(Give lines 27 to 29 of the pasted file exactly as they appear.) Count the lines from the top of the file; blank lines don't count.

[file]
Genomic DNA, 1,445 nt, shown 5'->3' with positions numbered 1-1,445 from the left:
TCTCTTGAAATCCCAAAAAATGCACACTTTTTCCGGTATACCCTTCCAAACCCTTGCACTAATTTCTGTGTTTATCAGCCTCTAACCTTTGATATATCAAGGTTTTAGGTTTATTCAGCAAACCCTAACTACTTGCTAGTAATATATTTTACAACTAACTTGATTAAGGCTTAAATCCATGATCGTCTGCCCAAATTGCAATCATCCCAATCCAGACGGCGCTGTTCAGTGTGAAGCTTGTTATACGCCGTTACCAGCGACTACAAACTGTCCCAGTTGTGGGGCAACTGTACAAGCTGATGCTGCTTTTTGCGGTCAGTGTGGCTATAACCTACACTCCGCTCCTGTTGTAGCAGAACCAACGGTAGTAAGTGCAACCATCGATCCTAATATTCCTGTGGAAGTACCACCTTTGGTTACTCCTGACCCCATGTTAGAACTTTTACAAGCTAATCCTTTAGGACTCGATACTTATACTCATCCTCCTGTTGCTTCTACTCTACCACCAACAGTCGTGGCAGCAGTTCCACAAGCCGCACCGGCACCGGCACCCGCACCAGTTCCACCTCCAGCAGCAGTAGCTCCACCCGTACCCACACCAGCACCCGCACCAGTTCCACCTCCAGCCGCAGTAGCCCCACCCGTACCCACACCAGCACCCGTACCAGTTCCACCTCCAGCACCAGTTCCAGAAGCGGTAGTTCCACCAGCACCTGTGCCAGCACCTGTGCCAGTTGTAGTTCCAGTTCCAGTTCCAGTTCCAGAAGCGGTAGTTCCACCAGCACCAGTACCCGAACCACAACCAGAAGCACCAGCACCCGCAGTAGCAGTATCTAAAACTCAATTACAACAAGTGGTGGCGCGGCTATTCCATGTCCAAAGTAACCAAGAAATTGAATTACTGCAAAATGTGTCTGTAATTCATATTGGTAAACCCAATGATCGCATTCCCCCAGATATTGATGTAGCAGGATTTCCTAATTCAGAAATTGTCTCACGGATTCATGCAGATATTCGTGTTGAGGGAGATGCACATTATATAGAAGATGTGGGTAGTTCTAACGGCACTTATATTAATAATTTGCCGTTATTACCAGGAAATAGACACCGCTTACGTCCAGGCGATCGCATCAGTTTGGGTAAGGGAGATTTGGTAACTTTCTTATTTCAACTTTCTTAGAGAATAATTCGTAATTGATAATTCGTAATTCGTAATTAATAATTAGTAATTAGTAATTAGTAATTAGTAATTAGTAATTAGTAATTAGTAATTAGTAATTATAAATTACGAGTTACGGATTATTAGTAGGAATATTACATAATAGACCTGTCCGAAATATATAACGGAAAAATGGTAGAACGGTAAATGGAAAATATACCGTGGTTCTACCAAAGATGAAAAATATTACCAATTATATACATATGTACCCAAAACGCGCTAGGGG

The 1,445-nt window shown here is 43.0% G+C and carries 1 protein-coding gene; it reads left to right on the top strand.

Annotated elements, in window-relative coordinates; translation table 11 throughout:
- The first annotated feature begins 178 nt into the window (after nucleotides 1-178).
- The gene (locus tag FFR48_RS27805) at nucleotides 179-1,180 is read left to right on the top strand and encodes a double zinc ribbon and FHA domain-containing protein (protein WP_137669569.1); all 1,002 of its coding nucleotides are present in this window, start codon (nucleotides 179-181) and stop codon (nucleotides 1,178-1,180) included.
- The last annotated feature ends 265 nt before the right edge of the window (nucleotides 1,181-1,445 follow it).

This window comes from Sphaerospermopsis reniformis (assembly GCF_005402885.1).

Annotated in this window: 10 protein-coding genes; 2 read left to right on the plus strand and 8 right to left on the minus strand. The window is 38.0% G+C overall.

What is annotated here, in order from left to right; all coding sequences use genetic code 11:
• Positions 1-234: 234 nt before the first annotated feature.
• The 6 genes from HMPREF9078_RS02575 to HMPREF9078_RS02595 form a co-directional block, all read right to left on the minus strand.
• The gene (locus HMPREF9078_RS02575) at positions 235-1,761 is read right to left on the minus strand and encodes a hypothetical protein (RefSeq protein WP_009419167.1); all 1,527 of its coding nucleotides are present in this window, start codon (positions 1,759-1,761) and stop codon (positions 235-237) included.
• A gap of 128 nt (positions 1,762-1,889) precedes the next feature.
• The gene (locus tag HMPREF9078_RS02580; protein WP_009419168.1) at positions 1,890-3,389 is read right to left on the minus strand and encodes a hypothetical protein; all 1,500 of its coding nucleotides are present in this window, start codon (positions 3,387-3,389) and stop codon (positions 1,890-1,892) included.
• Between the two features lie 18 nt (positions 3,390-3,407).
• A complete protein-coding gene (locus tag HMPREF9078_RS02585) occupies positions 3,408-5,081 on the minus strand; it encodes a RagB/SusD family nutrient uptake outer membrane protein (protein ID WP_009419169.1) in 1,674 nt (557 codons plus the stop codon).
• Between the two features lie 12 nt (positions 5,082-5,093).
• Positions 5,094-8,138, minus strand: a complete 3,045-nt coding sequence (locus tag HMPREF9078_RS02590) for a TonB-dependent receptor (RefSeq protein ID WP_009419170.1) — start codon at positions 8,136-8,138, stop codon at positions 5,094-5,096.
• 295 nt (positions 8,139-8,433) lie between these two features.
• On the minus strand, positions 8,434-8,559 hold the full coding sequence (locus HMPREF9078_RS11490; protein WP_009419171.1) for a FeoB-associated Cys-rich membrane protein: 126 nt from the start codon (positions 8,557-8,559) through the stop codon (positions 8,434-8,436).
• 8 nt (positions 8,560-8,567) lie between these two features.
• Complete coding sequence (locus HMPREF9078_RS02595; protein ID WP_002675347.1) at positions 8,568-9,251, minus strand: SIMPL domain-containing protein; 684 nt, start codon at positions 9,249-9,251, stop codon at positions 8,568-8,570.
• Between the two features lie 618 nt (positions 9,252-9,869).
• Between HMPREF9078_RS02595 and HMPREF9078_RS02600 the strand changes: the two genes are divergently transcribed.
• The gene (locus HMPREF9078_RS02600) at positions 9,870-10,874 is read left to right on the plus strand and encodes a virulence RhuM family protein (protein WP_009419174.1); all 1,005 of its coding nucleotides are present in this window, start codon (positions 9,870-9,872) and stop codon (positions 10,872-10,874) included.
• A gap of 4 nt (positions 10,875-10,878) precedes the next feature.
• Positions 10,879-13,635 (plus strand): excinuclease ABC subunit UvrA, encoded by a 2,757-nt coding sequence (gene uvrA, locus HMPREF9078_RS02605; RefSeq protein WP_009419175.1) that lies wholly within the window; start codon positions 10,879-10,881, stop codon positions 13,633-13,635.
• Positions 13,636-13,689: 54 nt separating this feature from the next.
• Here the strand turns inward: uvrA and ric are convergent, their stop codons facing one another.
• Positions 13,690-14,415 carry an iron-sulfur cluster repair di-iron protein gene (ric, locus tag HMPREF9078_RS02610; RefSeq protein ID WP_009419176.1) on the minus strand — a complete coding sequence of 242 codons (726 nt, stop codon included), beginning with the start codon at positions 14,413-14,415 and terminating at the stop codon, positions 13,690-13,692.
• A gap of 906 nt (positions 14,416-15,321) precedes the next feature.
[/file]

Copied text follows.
• A gap of 4 nt (positions 10,875-10,878) precedes the next feature.
• Positions 10,879-13,635 (plus strand): excinuclease ABC subunit UvrA, encoded by a 2,757-nt coding sequence (gene uvrA, locus HMPREF9078_RS02605; RefSeq protein WP_009419175.1) that lies wholly within the window; start codon positions 10,879-10,881, stop codon positions 13,633-13,635.
• Positions 13,636-13,689: 54 nt separating this feature from the next.